Thanks for the pointer on the paper, Hap.

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23. Josh on May 10, 2011 2:21 PM writes...

Methylene Blue never ceases to amaze me. Something like one molecule of the stuff pretty much turns a small lake blue.

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24. Kiwi on May 10, 2011 2:34 PM writes...

And if we're looking at purples there is always my childhood favorite nitrogen triiodide. Beautiful metallic purple color as a solid, and a puff (or two!) of purple vapor when detonated.

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25. microbiologist on May 10, 2011 2:50 PM writes...

Crystal violet, methylene blue, trypan blue, toluidine blue, thiazolyl blue, iodophenol...Every lab I've worked in has a box of these dyes, often dating back several decades. Some are purple, others are really blue.

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26. DannoH on May 10, 2011 2:50 PM writes...

Per one of the previous e-book references made by Derek:

John D. Clarke's "Ignition", Page 78, references nickel acetylacetonate as "...a pity too, because the nickel complex gave the fuel a particularly beautiful purple color, and somehow I'd always wanted a purple propellant..."

Always fun to read about the joy to be had when a fuel detonates every third attempt to use it.

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27. Bruce Hamilton on May 10, 2011 3:12 PM writes...

Not a strong blue, but liquid oxygen always generates a strong feeling of respect and awe.

My vote is another one for anthocyanins. They produce the autumn colours of leaves.

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28. milkshake on May 10, 2011 3:32 PM writes...

many nitroso compounds are deep blue. When you chlorinate ketone oximes you get alpha chloronitroso compounds R2C(NO)Cl which are particularly gorgeous. A friend of mine was making these compounds - once walked away from a large-scale distillation of such stuff made from acetone oxime. He did it in the right moment too - when his ears stopped ringing it was no longer blue, there was just a big hole blown up in the hood.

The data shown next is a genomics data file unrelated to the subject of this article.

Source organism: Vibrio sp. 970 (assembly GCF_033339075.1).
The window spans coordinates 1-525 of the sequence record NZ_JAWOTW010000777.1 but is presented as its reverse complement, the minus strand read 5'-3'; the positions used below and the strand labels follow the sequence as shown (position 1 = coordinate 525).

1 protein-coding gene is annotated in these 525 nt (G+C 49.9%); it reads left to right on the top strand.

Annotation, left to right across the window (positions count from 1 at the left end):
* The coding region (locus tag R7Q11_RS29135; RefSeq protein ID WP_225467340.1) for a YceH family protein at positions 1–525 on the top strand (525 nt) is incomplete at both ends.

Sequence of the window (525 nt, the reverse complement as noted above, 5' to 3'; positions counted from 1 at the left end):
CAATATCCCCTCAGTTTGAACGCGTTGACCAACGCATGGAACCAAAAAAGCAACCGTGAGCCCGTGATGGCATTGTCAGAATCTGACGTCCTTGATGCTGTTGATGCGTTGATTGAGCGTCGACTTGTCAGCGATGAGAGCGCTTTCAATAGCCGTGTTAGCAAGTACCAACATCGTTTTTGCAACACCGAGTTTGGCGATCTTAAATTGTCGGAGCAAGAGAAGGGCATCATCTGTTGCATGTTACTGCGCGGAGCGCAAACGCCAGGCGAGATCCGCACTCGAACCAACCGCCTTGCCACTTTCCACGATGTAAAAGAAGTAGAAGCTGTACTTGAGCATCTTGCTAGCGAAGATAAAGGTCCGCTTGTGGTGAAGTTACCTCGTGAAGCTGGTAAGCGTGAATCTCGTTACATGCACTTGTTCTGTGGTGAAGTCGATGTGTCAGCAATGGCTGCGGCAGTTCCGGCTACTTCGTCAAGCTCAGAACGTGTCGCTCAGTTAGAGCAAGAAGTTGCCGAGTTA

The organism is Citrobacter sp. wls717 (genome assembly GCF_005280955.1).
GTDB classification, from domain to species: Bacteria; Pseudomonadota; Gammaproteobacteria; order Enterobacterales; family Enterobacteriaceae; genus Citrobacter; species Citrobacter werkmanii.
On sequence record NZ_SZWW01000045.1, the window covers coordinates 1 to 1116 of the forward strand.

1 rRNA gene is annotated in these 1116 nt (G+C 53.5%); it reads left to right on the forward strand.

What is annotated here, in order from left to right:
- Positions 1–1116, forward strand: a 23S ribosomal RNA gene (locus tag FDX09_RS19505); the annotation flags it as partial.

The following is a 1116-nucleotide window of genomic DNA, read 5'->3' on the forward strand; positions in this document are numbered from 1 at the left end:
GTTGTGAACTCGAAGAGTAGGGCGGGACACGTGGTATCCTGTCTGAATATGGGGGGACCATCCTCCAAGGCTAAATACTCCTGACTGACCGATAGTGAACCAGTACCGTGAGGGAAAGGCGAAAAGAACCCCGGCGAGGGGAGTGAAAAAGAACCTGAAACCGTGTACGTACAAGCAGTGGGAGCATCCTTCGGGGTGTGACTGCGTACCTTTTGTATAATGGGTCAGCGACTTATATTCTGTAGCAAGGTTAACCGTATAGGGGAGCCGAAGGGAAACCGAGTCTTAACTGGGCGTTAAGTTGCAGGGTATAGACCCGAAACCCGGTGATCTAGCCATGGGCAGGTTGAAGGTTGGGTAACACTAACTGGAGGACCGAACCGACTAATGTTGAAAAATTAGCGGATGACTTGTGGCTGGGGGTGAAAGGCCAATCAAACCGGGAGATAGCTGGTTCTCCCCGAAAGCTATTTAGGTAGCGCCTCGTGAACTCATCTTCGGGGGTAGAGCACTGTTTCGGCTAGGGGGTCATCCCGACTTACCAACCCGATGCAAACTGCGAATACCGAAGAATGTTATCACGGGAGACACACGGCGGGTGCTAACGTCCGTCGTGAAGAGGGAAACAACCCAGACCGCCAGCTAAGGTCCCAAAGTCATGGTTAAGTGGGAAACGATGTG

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29. jack on May 10, 2011 4:30 PM writes...

hydroxocobalamin (vitamin B12) is the best red color followed by the colchicine color red.

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30. Anonymous on May 10, 2011 5:05 PM writes...

As for uses of CrCl3, if you mix it with a salen ligand, then oxidize it (IBX works), the resulting complex can catalyze hindered Diels-Alder reactions, though the ee is less than ideal. But then, it looses it's pretty color in the process.

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31. Mark on May 10, 2011 5:10 PM writes...

I always thought the most pretty color I've seen in chemistry is a copper-ammonia complex. If you get the concentrations right, you get an incredibly rich purple-blue color. Reminds me of the sky or ocean.

Mark

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32. Jordan on May 10, 2011 7:06 PM writes...

The material known as Pigment Violet 23 is a pretty dramatic purple colour and forms deeply coloured metallic-looking crystals.

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33. Anonymous BMS Researcher on May 10, 2011 8:14 PM writes...

When my father was in High School a fellow student got a little too enthusiastic with a thermite reaction. It burned through several floors of a concrete building and ended up embedded in the floor of the basement. Fortunately nobody was in its path.

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34. ChemistA on May 10, 2011 9:04 PM writes...

I just used a protected guanine that was lilac purple and turned hydrangea blue after bicarb workup. It was refreshing after all the whites, yellows and browns.

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35. leftscienceawhileago on May 10, 2011 10:48 PM writes...

Hmmm,
Are the "purples" for a lot of these compounds we are talking about actually spectral violet or "purple" proper (a mix of red and blue being reflected to the eye)?

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36. Vinod on May 10, 2011 11:42 PM writes...

#11, I totally agree with you, though I have used sodium in my THF stills. The first wisps of blue wafting through the solution are simply delightful to watch.
The Birch reduction is also another delight to watch.
I also love acid / base titrations using phenolphthalein as the indicator - feels great watching the solution turn colorless to pale pink.

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37. lapsed chemist on May 11, 2011 1:18 AM writes...